Megan Cloherty, wtop.com
WASHINGTON - A new app is providing a platform for charitable giving - with an interesting twist.
The app, called "Instead," suggests users live below their means and donate money they would have spent on something else. The idea being: "Instead" of buying a latte or eating lunch at a restaurant, skip the purchase and donate to a charity.
The app is picking up users, thanks to an article in Good.is, and from curiosity on Twitter (#instead).
Users seem to like the idea of being able to choose where their money goes, and to easily share what they are sacrificing to give.
"We want to encourage people to live within or below their means," Micah Davis, a software designer at OvenBits studio in Dallas, tells Good.is.
"We get more requests to help than we can handle ... so we said, 'Let's create a whole platform that can be used to help nonprofits.'"
When they download the app, donors enter credit card information and choose from a list of 100 nonprofits.
The site also offers the option of small giving. Visitors to Instead's website are prompted to donate $3 as a starting point. That way, what each user donates can be equivalent to the value of what they gave up, even if it was only a soda or a taco.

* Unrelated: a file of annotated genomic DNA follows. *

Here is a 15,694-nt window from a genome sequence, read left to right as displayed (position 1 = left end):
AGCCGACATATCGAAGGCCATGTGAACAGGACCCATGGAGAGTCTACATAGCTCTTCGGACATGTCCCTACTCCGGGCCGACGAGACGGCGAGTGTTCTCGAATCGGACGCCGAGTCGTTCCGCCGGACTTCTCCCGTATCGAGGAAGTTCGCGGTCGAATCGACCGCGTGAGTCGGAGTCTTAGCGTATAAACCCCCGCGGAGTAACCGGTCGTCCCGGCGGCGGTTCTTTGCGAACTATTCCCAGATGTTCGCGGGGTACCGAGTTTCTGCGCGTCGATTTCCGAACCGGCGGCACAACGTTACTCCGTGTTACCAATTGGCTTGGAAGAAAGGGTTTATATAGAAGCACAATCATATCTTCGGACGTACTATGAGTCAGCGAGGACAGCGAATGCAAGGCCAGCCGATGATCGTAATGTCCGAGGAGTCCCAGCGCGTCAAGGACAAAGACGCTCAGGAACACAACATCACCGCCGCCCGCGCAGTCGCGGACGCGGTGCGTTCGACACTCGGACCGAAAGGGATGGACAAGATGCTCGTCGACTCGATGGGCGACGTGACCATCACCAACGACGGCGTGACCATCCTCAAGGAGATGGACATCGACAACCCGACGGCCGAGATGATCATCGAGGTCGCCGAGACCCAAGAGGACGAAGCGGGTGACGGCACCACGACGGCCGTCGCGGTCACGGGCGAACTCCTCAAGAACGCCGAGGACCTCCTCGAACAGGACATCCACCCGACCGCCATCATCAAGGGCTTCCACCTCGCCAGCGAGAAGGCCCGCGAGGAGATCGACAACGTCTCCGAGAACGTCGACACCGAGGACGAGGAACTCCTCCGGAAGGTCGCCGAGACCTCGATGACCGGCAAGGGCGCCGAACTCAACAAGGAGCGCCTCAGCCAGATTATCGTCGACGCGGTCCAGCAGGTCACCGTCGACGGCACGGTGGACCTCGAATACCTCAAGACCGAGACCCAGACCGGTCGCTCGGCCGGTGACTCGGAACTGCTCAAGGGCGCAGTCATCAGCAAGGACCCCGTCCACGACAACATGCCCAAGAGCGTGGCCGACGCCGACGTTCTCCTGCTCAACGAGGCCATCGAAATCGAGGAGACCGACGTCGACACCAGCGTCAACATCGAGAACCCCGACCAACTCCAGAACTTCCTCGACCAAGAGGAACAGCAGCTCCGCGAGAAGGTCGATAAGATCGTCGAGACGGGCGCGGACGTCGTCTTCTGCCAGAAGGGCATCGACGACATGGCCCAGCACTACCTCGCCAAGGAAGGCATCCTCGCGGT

Instead is transparent about where the money from each donation goes, and states upfront that 5 percent of each donation is held for company costs.
Microdonations through phones have changed the fundraising world in recent years. Many donated through their phones for the first time to help Hurricane Katrina victims, earthquake victims in Haiti or tsunami victims in Japan.
In Haiti, for example, the Red Cross and other groups received $43 million in text message donations, mostly in increments of $5 or $10 dollars.
In the Washington area, Instead lists these nonprofits: The American Red Cross, Ovarian Cancer National Alliance, Ashoka, Cystic Fibrosis Foundation, Humane Society, NPR and World Wildlife Fund.
Instead is not the only app trying to encourage giving via cell phone. The Mutual rewards users who give small monthly donations with discounts to shops and restaurants. The One Percent Foundation asks users to donate 1 percent of their income, and Philanthroper uses a daily deal set-up, swapping daily sales for daily opportunities to donate $1 to a new charity each day.
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